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Canadian Citizenship Through Marriage

Discussion in 'General - All Canadian Immigration' started by ClaytonB543, Jan 21, 2013.

  1. Hello there! I am a native-born US citizen and I recently got married to a good ol' Canadian gal :)

    We're living in the US and she is in the process of becoming a citizen of the US. My school and eventually my job (Doctor) would not exactly allow me to live in Canada for a certain amount of days (I think it's like 1000 days). I read some where that I can own land in Canada and this would constitute for the living requirement. Anyone have information on this? We do visit her family a lot, and it does get annoying being restricted by the legal restraints of a Passport (ie: only so much time allowed abroad). Anyone heard of this? Or have any information of whether or not it is possible to become a citizen without truly living there for a rather long period of time?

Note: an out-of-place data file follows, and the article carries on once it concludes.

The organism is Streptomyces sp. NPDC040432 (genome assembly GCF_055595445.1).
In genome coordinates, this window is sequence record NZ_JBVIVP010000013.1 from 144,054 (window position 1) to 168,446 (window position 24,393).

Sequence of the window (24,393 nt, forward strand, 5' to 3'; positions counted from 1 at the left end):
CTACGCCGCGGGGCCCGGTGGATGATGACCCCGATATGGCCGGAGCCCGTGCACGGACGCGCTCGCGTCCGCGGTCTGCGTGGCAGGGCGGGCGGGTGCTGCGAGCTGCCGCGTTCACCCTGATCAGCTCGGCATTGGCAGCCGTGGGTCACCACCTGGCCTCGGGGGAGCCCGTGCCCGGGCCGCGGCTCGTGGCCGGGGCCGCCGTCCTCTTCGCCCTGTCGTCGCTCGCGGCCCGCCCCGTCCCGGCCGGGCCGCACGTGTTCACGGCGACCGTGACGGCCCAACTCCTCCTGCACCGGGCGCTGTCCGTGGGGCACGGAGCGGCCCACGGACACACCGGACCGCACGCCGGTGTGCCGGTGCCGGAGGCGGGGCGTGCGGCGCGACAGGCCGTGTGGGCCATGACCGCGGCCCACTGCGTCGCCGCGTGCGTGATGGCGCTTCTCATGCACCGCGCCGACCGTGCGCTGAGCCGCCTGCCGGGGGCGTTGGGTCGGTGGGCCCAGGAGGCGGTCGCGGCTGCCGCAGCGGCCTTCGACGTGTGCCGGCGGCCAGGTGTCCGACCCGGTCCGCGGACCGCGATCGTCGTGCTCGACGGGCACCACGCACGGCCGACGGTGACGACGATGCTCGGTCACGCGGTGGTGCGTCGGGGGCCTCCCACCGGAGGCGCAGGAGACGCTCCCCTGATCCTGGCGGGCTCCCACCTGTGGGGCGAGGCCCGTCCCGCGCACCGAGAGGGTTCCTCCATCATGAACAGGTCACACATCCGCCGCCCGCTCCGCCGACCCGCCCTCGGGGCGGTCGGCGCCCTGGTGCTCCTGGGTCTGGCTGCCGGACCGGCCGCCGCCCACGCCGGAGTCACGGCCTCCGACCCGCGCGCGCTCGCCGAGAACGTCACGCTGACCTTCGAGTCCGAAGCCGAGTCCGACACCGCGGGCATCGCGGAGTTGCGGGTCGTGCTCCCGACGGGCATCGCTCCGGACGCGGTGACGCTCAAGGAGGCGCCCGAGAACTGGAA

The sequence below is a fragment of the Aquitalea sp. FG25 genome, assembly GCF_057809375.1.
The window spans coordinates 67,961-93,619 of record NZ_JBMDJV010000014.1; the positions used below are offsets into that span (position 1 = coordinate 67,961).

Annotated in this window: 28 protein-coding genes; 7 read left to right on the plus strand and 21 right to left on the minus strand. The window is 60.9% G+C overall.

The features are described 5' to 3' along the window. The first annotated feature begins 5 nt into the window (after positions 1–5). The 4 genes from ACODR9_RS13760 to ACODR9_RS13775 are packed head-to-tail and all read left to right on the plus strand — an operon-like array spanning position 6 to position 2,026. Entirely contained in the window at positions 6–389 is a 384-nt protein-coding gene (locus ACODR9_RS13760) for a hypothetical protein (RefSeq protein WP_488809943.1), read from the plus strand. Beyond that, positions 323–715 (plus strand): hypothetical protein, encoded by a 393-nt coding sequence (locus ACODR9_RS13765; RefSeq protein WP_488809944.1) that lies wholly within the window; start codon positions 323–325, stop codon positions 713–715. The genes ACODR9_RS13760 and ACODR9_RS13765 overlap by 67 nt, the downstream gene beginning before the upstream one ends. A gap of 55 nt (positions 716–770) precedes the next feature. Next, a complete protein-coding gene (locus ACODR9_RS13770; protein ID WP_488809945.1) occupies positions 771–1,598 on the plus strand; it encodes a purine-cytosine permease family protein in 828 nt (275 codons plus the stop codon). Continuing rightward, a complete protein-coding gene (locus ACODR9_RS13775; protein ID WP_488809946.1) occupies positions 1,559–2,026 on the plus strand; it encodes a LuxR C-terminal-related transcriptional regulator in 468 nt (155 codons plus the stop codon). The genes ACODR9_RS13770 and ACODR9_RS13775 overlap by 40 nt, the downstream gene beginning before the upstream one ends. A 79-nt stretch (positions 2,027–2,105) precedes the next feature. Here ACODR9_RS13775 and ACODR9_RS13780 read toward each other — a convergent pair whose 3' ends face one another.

Thanks :)
  2. You can't get Canadian citizenship directly through marriage. If you marry a Canadian citizen, that citizen can sponsor you for permanent residency. Once you become a PR and have to physically lived in Canada for three out of four years, you will qualify to apply for citizenship. You need three actual years of physical residency to qualify. Owning land doesn't count.

    The only way to become a citizen without spending a lot of time in Canada is to be born here. Otherwise Canada expect you to make a strong commitment to the country in exchange for citizenship (it's a privilege, not a right).
  3. There is actually an exception if the Canadian spouse works outside Canada for the Canadian government, a provincial government or the military. If that was the case, days spent with your spouse would be counted towards citizenship, otherwise no.

    First she'd have to sponsor you for PR though. That doesn't happen automatically. A PR is kind of like the US green card. Days spent with your Canadian spouse abroad count towards the residency requirements for PR no matter who your spouse works for so if you get your PR, you would not lose it for staying outside Canada too long as long as you stay with your wife.
  4. Ah ok. I'll do some research on the PR aspect. Thanks :)
  5. Start by reading the first post here:


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